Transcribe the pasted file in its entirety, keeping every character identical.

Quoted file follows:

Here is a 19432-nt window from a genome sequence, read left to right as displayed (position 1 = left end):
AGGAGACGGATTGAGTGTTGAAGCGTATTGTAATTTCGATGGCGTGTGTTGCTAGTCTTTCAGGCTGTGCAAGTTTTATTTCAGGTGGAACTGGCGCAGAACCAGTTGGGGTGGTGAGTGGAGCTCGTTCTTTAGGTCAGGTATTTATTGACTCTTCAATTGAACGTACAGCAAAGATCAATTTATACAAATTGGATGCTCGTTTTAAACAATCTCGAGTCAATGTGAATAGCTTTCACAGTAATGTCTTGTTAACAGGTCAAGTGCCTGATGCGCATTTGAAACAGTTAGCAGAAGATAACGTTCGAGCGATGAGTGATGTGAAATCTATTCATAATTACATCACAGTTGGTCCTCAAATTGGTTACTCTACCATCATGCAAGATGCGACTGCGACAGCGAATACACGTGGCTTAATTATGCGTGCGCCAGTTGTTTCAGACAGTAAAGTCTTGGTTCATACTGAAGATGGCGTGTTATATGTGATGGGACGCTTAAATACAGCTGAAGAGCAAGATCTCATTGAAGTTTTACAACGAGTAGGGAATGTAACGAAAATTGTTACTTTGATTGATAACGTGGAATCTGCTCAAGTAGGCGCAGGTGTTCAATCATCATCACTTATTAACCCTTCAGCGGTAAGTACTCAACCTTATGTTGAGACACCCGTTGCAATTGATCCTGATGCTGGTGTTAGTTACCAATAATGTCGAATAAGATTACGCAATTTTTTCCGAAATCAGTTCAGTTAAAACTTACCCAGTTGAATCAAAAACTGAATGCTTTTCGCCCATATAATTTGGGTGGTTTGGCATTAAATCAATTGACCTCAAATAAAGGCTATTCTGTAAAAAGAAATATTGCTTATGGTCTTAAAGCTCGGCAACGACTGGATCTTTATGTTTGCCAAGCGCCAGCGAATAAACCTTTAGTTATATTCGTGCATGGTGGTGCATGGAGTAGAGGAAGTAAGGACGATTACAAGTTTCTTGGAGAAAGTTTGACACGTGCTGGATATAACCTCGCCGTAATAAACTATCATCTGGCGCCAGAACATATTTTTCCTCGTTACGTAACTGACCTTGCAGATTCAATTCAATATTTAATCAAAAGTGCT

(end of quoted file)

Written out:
Here is a 19432-nt window from a genome sequence, read left to right as displayed (position 1 = left end):
AGGAGACGGATTGAGTGTTGAAGCGTATTGTAATTTCGATGGCGTGTGTTGCTAGTCTTTCAGGCTGTGCAAGTTTTATTTCAGGTGGAACTGGCGCAGAACCAGTTGGGGTGGTGAGTGGAGCTCGTTCTTTAGGTCAGGTATTTATTGACTCTTCAATTGAACGTACAGCAAAGATCAATTTATACAAATTGGATGCTCGTTTTAAACAATCTCGAGTCAATGTGAATAGCTTTCACAGTAATGTCTTGTTAACAGGTCAAGTGCCTGATGCGCATTTGAAACAGTTAGCAGAAGATAACGTTCGAGCGATGAGTGATGTGAAATCTATTCATAATTACATCACAGTTGGTCCTCAAATTGGTTACTCTACCATCATGCAAGATGCGACTGCGACAGCGAATACACGTGGCTTAATTATGCGTGCGCCAGTTGTTTCAGACAGTAAAGTCTTGGTTCATACTGAAGATGGCGTGTTATATGTGATGGGACGCTTAAATACAGCTGAAGAGCAAGATCTCATTGAAGTTTTACAACGAGTAGGGAATGTAACGAAAATTGTTACTTTGATTGATAACGTGGAATCTGCTCAAGTAGGCGCAGGTGTTCAATCATCATCACTTATTAACCCTTCAGCGGTAAGTACTCAACCTTATGTTGAGACACCCGTTGCAATTGATCCTGATGCTGGTGTTAGTTACCAATAATGTCGAATAAGATTACGCAATTTTTTCCGAAATCAGTTCAGTTAAAACTTACCCAGTTGAATCAAAAACTGAATGCTTTTCGCCCATATAATTTGGGTGGTTTGGCATTAAATCAATTGACCTCAAATAAAGGCTATTCTGTAAAAAGAAATATTGCTTATGGTCTTAAAGCTCGGCAACGACTGGATCTTTATGTTTGCCAAGCGCCAGCGAATAAACCTTTAGTTATATTCGTGCATGGTGGTGCATGGAGTAGAGGAAGTAAGGACGATTACAAGTTTCTTGGAGAAAGTTTGACACGTGCTGGATATAACCTCGCCGTAATAAACTATCATCTGGCGCCAGAACATATTTTTCCTCGTTACGTAACTGACCTTGCAGATTCAATTCAATATTTAATCAAAAGTGCT